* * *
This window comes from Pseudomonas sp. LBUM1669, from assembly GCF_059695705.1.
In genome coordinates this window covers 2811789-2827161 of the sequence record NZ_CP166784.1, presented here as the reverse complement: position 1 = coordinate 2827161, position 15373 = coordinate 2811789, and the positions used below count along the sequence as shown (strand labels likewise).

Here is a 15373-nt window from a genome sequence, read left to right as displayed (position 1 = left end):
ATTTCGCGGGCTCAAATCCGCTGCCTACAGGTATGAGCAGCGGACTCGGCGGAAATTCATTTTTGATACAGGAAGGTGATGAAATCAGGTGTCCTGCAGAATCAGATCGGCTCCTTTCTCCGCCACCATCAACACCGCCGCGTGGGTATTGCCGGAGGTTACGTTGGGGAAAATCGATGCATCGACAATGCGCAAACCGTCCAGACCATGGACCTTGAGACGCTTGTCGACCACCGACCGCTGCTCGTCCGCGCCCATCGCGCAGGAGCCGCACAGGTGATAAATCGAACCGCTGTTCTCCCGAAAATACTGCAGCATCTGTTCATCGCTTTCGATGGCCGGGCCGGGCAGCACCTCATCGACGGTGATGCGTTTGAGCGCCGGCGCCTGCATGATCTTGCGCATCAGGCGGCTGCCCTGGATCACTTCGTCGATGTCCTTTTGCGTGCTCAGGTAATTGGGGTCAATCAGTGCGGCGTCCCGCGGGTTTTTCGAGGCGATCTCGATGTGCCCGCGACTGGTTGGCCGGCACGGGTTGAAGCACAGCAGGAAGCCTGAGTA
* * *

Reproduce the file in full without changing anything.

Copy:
This window comes from Pseudomonas sp. LBUM1669, from assembly GCF_059695705.1.
In genome coordinates this window covers 2811789-2827161 of the sequence record NZ_CP166784.1, presented here as the reverse complement: position 1 = coordinate 2827161, position 15373 = coordinate 2811789, and the positions used below count along the sequence as shown (strand labels likewise).

Here is a 15373-nt window from a genome sequence, read left to right as displayed (position 1 = left end):
ATTTCGCGGGCTCAAATCCGCTGCCTACAGGTATGAGCAGCGGACTCGGCGGAAATTCATTTTTGATACAGGAAGGTGATGAAATCAGGTGTCCTGCAGAATCAGATCGGCTCCTTTCTCCGCCACCATCAACACCGCCGCGTGGGTATTGCCGGAGGTTACGTTGGGGAAAATCGATGCATCGACAATGCGCAAACCGTCCAGACCATGGACCTTGAGACGCTTGTCGACCACCGACCGCTGCTCGTCCGCGCCCATCGCGCAGGAGCCGCACAGGTGATAAATCGAACCGCTGTTCTCCCGAAAATACTGCAGCATCTGTTCATCGCTTTCGATGGCCGGGCCGGGCAGCACCTCATCGACGGTGATGCGTTTGAGCGCCGGCGCCTGCATGATCTTGCGCATCAGGCGGCTGCCCTGGATCACTTCGTCGATGTCCTTTTGCGTGCTCAGGTAATTGGGGTCAATCAGTGCGGCGTCCCGCGGGTTTTTCGAGGCGATCTCGATGTGCCCGCGACTGGTTGGCCGGCACGGGTTGAAGCACAGCAGGAAGCCTGAGTA